“The purpose of Anthropology is to make the world safe for human differences.” —Ruth Benedict
Anthropology is nothing less than the study of what it means to be human, through the understanding of modern cultures across the globe, the cultures of the past, languages, the human body, and our evolutionary history.
The sub-fields of anthropology include:
- Cultural anthropology (the study of contemporary human cultures)
- Physical anthropology (the study of human genetics, evolution, and primatology)
- Archaeology (the study of past cultures)
- Linguistics (the study of human communication)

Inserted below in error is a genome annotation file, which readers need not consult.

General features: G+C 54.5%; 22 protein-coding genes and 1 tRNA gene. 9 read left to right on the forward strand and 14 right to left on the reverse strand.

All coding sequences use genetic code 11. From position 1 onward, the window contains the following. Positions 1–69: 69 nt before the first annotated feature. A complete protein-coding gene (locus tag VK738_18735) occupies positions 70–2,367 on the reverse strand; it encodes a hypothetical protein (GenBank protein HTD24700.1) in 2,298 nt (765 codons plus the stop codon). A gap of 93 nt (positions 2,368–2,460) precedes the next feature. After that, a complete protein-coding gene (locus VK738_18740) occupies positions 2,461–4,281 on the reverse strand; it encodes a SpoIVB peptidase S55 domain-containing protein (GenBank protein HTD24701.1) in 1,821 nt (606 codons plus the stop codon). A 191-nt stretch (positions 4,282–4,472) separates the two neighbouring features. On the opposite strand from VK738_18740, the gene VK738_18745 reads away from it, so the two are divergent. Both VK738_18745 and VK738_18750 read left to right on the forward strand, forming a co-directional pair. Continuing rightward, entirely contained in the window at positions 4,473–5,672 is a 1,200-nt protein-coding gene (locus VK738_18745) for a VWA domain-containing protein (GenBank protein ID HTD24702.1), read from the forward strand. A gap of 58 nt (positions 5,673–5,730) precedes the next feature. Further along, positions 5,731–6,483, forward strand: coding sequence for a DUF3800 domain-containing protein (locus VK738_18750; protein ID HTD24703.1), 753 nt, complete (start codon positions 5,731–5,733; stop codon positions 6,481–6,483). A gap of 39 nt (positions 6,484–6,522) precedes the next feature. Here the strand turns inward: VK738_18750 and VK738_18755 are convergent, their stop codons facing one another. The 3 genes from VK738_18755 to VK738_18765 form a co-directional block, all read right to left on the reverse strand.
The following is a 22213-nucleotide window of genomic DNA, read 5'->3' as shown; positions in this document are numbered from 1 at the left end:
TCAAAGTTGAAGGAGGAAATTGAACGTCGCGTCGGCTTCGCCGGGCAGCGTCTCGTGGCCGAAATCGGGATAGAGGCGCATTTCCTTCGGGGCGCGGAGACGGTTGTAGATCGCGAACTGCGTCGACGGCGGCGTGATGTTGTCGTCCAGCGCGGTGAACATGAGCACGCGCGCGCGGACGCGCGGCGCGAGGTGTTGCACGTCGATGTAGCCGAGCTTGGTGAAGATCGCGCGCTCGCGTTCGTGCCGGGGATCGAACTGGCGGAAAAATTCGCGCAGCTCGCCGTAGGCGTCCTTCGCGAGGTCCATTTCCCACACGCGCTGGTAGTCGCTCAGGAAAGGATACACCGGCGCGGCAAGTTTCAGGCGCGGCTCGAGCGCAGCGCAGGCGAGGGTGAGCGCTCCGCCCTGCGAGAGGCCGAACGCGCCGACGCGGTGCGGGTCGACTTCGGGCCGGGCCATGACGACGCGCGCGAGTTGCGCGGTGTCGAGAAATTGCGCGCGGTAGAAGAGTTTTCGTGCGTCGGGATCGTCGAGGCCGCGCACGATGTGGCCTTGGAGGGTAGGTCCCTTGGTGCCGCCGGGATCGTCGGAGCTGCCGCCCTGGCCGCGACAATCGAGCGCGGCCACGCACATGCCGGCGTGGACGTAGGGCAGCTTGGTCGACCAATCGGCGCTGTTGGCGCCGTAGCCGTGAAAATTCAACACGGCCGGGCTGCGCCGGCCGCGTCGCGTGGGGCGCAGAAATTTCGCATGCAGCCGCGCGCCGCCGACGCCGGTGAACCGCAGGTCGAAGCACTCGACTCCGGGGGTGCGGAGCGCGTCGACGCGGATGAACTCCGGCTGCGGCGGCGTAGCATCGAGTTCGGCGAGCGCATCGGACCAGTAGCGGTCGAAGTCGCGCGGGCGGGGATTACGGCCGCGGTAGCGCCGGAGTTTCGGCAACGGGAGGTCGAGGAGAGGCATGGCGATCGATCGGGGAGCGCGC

Anthropology straddles the
- Natural sciences
- Social sciences
with research pulling from
- Religious studies
- Emerging fields
Anthropology students learn a variety of skills and approaches, including:
- Scientific methods
- Statistical analyses
- Qualitative analyses
Whatever sub-field a student chooses, anthropology challenges them to view their own world in a fundamentally different way and to re-think their assumptions about the very nature of humankind.
The Anthropology Discipline at UMN Morris has a committed faculty with a variety of specialties, such as Latin American cultures & agrarian systems, China & gender, and archaeology of the southwest and Mediterranean regions. There are regular opportunities for field work and research to get students started on their careers.